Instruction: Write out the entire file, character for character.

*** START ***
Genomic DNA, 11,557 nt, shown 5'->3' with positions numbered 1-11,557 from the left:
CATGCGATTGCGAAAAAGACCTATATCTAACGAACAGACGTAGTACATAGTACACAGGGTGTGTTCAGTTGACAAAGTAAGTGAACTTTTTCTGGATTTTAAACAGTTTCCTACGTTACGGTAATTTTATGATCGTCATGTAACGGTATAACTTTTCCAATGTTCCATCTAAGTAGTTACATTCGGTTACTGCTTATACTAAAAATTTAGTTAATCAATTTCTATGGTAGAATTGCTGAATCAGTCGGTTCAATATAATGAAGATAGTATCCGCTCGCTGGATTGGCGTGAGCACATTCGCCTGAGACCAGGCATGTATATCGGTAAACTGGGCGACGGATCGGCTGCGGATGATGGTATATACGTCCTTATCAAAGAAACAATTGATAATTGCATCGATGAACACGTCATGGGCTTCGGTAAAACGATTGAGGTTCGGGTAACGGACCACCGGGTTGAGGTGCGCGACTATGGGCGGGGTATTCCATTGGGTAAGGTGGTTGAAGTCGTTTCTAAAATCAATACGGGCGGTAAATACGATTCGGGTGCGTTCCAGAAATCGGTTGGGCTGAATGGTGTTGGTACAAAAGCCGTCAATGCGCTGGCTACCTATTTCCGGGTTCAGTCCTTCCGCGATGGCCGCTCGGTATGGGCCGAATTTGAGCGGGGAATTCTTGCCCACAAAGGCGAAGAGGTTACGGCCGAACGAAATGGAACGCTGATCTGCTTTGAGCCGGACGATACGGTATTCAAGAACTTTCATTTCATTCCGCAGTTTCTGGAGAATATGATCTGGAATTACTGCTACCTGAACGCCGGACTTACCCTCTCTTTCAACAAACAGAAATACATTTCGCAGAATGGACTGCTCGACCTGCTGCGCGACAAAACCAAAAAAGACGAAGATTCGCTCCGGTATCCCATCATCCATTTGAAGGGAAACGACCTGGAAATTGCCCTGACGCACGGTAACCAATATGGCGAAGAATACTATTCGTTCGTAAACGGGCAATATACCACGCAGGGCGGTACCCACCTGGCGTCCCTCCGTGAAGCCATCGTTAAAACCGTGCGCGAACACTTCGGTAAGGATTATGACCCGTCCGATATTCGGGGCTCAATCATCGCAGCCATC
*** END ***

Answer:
Genomic DNA, 11,557 nt, shown 5'->3' with positions numbered 1-11,557 from the left:
CATGCGATTGCGAAAAAGACCTATATCTAACGAACAGACGTAGTACATAGTACACAGGGTGTGTTCAGTTGACAAAGTAAGTGAACTTTTTCTGGATTTTAAACAGTTTCCTACGTTACGGTAATTTTATGATCGTCATGTAACGGTATAACTTTTCCAATGTTCCATCTAAGTAGTTACATTCGGTTACTGCTTATACTAAAAATTTAGTTAATCAATTTCTATGGTAGAATTGCTGAATCAGTCGGTTCAATATAATGAAGATAGTATCCGCTCGCTGGATTGGCGTGAGCACATTCGCCTGAGACCAGGCATGTATATCGGTAAACTGGGCGACGGATCGGCTGCGGATGATGGTATATACGTCCTTATCAAAGAAACAATTGATAATTGCATCGATGAACACGTCATGGGCTTCGGTAAAACGATTGAGGTTCGGGTAACGGACCACCGGGTTGAGGTGCGCGACTATGGGCGGGGTATTCCATTGGGTAAGGTGGTTGAAGTCGTTTCTAAAATCAATACGGGCGGTAAATACGATTCGGGTGCGTTCCAGAAATCGGTTGGGCTGAATGGTGTTGGTACAAAAGCCGTCAATGCGCTGGCTACCTATTTCCGGGTTCAGTCCTTCCGCGATGGCCGCTCGGTATGGGCCGAATTTGAGCGGGGAATTCTTGCCCACAAAGGCGAAGAGGTTACGGCCGAACGAAATGGAACGCTGATCTGCTTTGAGCCGGACGATACGGTATTCAAGAACTTTCATTTCATTCCGCAGTTTCTGGAGAATATGATCTGGAATTACTGCTACCTGAACGCCGGACTTACCCTCTCTTTCAACAAACAGAAATACATTTCGCAGAATGGACTGCTCGACCTGCTGCGCGACAAAACCAAAAAAGACGAAGATTCGCTCCGGTATCCCATCATCCATTTGAAGGGAAACGACCTGGAAATTGCCCTGACGCACGGTAACCAATATGGCGAAGAATACTATTCGTTCGTAAACGGGCAATATACCACGCAGGGCGGTACCCACCTGGCGTCCCTCCGTGAAGCCATCGTTAAAACCGTGCGCGAACACTTCGGTAAGGATTATGACCCGTCCGATATTCGGGGCTCAATCATCGCAGCCATC